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Obesity (Silver Spring). 2012 Feb;20(2):428-33. doi: 10.1038/oby.2011.95. Epub 2011 May 19.

Work stress, obesity and the risk of type 2 diabetes: gender-specific bidirectional effect in the Whitehall II study.

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  • 1Department of Epidemiology and Public Health, Royal Free and University College London Medical School, London, UK. axhr@steno.dk

Abstract

Psychosocial work stress has been linked to higher risk of type 2 diabetes (T2DM), with the effect being consistently higher among women than men. Also, work stress has been linked to prospective weight gain among obese men but weight loss among lean men. Here, we aimed to examine the interaction between work stress and obesity in relation to T2DM risk in a gender-specific manner. We studied 5,568 white middle-aged men and women in the Whitehall II study, who were free from diabetes at analysis baseline (1993). After 1993, diabetes was ascertained at six consecutive phases by an oral glucose tolerance test supplemented by self-reports. Cox regression analysis was used to assess the association between job strain (high job demands/low job control) and 18-year incident T2DM stratifying by BMI (BMI <30 kg/m(2) vs. BMI ≥30 kg/m(2)). Overall, work stress was associated with incident T2DM among women (hazard ratio (HR) 1.41: 95% confidence intervals: 1.02; 1.95) but not among men (HR 0.87: 95% confidence interval 0.69; 1.11) (P(INTERACTION) = 0.017). Among men, work stress was associated with a lower risk of T2DM in nonobese (HR 0.70: 0.53; 0.93) but not in obese individuals (P(INTERACTION) = 0.17). Among women, work stress was associated with higher risk of T2DM in the obese (HR 2.01: 1.06; 3.92) but not in the nonobese (P(INTERACTION) = 0.005). Gender and body weight status play a critical role in determining the direction of the association between psychosocial stress and T2DM. The potential effect-modifying role of gender and obesity should not be ignored by future studies looking at stress-disease associations.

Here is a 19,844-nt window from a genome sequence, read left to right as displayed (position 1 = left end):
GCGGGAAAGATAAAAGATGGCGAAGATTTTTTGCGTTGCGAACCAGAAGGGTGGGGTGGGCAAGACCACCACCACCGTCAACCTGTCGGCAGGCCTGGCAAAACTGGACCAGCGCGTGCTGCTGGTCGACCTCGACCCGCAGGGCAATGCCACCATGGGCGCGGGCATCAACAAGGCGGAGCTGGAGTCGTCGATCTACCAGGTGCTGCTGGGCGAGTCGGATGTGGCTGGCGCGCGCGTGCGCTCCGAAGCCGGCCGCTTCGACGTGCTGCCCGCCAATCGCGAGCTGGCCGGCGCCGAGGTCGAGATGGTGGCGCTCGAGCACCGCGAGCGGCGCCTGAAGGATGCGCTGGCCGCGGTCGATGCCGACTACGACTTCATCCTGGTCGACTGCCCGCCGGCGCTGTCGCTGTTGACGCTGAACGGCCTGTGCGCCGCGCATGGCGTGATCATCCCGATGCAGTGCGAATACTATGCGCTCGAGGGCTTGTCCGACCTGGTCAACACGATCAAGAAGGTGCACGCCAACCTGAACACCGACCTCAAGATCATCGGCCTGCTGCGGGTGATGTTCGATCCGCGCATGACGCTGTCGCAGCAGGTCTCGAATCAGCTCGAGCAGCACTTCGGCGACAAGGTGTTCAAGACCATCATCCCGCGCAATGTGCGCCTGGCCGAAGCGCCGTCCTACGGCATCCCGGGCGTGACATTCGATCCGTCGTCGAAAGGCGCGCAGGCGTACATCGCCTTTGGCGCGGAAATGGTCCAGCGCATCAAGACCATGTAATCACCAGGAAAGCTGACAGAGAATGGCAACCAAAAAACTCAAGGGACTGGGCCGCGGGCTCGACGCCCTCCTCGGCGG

PMID:
21593804
[PubMed - indexed for MEDLINE]
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